"Can you get Intel to cross-reference Gabe Pearce's name with the victims?" … I got Intel to run Gabe's name through Themis and cross-reference it with our victims like you asked." Dex was surprised. He hadn't expected the results so quickly.

So you've got the computing power for facial recognition and identification but you think it's going to take a long time to cross reference text?

Nope. Not buying it.

As for the rest of it, I knew who the bad guy was almost immediately, as well as how he was doing the killing. And I just can't believe that any of the characters would have been unable to think of that on their own. IT WAS OBVIOUS.

Anyway. Moving along once again.

Now we come to the romance. Of course Dex falls for his Team Leader, Sloane Brodie. And of course Brodie falls right back. (Because this is a romance after all.)

Initially the two act like it's just sex and no big deal. Then came this conversation, towards the end (so perhaps a little spoilerly).

"Whatever happens between us has to stay between us, or one of us will be transferred to another team. You know that."

Dex nodded. How the hell could he keep something like this from his dad? Worse, from Cael? It would break his brother's heart if he found out Dex had kept secrets from him.

This really REALLY bothered me.

Dex is a straight shooter–it's what got him into trouble on the human police force. Additionally, Dex saw precisely what the death of Sloan's former partner (and lover) did to Sloan and to the team.

So why the HELL would he agree to go along with that? And I find it implausible that Tony didn't see what was going on in EITHER case.

So, in summary, I was enjoying the story and the world-building and was planning to read the next book until Dex agrees to keep his relationship with Sloan secret–knowingly putting the team in danger.

No. I absolutely do not buy that AT ALL.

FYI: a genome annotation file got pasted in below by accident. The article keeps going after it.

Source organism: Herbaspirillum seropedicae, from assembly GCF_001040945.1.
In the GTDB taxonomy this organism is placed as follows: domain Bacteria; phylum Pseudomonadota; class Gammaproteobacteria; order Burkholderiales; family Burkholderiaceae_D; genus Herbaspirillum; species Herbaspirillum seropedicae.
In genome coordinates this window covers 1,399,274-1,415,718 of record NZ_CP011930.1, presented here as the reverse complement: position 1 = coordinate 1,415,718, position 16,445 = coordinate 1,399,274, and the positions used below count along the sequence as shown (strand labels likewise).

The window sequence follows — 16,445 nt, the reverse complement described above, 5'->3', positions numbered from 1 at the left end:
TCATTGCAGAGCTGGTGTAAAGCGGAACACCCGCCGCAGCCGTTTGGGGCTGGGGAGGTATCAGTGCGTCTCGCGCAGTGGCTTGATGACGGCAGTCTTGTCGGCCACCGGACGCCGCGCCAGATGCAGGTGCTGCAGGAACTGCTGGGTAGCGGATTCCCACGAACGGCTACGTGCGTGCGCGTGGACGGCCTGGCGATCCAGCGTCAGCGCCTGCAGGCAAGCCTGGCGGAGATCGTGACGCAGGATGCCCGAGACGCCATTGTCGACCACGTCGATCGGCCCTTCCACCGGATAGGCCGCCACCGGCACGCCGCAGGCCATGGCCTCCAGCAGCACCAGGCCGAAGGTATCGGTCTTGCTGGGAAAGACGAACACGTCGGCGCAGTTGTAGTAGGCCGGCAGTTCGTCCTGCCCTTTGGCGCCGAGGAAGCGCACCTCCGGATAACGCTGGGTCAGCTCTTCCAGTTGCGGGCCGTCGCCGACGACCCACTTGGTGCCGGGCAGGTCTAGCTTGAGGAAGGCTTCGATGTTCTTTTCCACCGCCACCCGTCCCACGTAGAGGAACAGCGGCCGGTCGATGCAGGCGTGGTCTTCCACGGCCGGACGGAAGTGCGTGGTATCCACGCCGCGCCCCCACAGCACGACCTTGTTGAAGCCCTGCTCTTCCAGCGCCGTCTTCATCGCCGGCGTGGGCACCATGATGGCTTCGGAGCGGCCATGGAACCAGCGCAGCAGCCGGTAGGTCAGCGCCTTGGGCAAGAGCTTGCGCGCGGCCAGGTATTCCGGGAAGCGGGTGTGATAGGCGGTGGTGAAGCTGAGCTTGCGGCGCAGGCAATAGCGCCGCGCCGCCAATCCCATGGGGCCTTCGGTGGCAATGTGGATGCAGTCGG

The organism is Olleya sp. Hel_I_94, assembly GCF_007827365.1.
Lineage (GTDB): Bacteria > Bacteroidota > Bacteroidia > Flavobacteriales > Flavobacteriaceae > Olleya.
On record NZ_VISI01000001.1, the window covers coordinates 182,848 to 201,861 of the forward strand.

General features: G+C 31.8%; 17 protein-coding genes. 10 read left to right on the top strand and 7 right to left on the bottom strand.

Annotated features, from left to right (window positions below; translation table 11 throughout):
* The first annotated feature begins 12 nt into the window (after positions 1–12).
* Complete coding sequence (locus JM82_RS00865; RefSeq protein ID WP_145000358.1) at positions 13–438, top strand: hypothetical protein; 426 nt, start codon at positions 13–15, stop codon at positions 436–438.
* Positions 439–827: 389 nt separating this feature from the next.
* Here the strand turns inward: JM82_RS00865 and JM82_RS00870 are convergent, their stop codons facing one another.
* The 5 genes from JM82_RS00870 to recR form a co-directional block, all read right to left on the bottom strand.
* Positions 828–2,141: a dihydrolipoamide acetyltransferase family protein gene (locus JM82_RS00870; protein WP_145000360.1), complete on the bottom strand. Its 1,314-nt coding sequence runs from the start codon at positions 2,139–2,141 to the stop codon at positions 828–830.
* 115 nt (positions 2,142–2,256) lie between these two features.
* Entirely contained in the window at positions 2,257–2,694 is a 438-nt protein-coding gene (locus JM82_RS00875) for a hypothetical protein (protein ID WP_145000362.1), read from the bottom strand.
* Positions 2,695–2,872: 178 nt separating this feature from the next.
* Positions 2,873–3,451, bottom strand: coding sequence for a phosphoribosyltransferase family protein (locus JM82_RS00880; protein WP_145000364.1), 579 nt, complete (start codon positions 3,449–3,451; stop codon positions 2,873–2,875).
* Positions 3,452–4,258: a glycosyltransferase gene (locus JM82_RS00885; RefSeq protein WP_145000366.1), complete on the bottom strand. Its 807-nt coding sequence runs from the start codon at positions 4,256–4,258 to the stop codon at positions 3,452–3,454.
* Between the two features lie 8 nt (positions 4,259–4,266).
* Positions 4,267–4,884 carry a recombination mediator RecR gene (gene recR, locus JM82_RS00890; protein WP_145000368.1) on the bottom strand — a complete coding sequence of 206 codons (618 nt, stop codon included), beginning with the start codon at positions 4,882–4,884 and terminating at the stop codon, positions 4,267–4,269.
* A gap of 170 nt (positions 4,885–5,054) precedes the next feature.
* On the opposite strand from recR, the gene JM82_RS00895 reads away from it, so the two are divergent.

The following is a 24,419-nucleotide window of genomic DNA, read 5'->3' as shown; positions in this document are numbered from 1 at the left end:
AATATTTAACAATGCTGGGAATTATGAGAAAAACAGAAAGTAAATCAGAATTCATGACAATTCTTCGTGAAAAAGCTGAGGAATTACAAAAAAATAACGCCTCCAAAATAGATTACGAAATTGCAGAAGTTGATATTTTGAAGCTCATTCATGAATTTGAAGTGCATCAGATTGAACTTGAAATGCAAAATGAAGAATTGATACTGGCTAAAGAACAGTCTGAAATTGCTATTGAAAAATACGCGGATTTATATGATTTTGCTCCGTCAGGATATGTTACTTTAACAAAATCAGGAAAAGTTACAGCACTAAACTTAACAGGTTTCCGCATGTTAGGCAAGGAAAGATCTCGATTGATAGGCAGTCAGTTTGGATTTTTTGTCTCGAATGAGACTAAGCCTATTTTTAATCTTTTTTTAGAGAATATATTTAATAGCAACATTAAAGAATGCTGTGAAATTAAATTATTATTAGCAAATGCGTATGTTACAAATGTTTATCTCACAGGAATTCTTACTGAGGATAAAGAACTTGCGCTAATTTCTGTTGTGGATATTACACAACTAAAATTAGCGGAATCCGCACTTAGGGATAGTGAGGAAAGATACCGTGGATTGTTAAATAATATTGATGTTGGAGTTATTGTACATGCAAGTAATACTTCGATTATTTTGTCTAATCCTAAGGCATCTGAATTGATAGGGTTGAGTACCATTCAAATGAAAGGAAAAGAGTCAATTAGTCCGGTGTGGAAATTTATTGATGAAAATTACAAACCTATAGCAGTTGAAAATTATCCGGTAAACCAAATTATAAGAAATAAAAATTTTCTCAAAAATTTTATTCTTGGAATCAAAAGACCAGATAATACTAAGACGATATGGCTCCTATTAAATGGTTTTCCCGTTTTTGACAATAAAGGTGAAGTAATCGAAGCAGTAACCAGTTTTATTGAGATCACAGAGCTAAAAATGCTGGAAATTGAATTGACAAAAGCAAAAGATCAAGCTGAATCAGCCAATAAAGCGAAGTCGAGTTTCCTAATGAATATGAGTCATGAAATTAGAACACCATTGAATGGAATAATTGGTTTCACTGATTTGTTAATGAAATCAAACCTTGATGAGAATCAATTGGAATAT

So I'm done.

Publisher: Dreamspinner Press

Rating: 5/10


Charmed and Dangerous: Ten Tales of Gay Paranormal Romance and Urban Fantasy (2015) edited by Jordan Castillo Price

This is, like all anthologies, a variety of stories, some of which I enjoyed, one of which I utterly despised, and some of which were MEH. In other words, a good selection and variety.

"The Soldati Prince" (2015) by Charlie Cochet

This story I actually hated.

As noted in the previous story, I really dislike "fated mates" stories, and that's what this is.

"Hey, if you want to be friends, that's cool, but friends don't kidnap each other or chain each other up. Okay, maybe some do, but why don't we start small? Maybe grab a cup of coffee instead?"


I really cannot stand stories where the characters seemingly have no free will in their lives and especially their relationships. And the manipulation of the goddess makes it clear that these two really didn't have any choice in the matter, regardless of the words said.

I really did NOT see why either character "fell in love" with the other. The king is a jerk to Riley–and kinda also to everyone around him. Perhaps it's just because he doesn't like what the fates have decreed, which is fine, but he didn't seen to change his behavior enough for me to see why Riley fell for him–and vice versa.

And all the conflict in the story seems like it was randomly manufactured by the gods or whomever for plot reasons and … GRRRR. The whole thing just made me angry.

Publisher: JCP Books LLC

Rating: 8.5/10